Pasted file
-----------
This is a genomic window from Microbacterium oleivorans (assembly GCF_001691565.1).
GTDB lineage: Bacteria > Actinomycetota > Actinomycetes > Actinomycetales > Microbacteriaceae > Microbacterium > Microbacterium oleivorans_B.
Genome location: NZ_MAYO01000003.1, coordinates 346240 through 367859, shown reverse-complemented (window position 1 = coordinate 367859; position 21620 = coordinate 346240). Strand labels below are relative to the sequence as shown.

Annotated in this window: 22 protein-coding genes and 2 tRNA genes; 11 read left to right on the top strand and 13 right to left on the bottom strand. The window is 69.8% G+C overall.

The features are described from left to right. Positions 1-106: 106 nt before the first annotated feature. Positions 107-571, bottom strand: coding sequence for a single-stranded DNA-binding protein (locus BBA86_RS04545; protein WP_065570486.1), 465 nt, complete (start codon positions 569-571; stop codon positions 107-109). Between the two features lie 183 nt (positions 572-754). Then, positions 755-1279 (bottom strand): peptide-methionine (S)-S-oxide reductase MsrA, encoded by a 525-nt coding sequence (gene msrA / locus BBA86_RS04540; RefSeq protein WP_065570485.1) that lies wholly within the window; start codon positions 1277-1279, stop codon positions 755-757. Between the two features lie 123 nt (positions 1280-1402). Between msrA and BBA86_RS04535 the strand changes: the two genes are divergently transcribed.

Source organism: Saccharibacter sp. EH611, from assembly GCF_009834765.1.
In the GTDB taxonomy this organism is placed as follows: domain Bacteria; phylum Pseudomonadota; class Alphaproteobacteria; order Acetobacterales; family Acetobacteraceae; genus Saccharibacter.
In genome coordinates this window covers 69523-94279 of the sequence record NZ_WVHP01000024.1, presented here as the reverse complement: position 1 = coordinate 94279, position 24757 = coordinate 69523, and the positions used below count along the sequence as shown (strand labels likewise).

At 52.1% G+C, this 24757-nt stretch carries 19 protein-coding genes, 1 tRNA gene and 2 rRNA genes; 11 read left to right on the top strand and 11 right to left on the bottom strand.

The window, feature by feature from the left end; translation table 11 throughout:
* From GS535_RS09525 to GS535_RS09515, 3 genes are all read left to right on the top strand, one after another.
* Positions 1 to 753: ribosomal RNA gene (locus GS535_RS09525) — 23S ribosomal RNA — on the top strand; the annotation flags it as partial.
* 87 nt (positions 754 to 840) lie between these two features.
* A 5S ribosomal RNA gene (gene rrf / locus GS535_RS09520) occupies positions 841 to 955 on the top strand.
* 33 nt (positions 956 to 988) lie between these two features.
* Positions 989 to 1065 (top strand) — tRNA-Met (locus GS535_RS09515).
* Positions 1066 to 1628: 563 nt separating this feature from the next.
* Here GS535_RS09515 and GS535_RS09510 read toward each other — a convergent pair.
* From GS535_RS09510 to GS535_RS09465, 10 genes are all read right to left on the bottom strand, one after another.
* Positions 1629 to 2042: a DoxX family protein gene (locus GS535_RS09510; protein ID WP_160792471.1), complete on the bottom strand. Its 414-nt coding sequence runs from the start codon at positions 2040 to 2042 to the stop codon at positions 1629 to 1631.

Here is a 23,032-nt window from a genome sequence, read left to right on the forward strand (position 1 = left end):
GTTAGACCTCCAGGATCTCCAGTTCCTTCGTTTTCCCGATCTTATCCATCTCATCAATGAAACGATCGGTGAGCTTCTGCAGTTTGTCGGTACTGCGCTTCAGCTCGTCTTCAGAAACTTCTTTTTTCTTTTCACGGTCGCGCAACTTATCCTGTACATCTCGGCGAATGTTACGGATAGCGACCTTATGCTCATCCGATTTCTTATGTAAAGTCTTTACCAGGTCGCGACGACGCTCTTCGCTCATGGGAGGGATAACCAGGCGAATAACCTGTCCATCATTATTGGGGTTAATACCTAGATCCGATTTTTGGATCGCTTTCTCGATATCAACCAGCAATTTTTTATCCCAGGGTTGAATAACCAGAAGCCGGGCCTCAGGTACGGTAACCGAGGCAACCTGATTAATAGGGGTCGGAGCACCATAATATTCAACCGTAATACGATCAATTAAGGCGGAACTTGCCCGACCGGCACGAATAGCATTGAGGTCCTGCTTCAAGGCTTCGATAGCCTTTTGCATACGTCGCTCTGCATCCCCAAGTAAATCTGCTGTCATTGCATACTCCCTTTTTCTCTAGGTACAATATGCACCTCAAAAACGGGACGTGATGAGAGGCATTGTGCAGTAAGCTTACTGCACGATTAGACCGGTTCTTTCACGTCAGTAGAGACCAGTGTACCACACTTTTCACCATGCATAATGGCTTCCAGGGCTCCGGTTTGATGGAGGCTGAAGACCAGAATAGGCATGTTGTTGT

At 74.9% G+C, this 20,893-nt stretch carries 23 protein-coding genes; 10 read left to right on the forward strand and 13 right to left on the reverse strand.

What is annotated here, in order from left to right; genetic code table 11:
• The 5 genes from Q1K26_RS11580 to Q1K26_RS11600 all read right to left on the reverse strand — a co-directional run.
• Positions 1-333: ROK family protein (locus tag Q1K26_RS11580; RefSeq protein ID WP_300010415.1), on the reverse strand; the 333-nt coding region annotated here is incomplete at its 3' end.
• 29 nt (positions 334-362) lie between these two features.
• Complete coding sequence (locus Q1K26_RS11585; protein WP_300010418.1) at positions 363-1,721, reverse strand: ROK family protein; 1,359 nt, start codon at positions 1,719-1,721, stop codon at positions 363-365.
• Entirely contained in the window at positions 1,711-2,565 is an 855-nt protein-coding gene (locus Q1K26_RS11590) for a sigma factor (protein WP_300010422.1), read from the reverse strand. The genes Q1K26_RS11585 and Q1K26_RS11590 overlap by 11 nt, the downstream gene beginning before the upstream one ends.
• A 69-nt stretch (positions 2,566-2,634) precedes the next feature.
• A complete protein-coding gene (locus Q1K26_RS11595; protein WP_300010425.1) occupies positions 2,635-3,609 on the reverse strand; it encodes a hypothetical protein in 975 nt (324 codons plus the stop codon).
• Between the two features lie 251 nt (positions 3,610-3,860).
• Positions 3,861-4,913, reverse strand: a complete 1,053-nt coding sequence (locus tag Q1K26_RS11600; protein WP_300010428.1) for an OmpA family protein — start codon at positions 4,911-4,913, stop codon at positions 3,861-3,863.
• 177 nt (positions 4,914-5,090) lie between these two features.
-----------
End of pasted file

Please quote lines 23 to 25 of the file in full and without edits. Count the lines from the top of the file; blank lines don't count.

At 74.9% G+C, this 20,893-nt stretch carries 23 protein-coding genes; 10 read left to right on the forward strand and 13 right to left on the reverse strand.

What is annotated here, in order from left to right; genetic code table 11:
• The 5 genes from Q1K26_RS11580 to Q1K26_RS11600 all read right to left on the reverse strand — a co-directional run.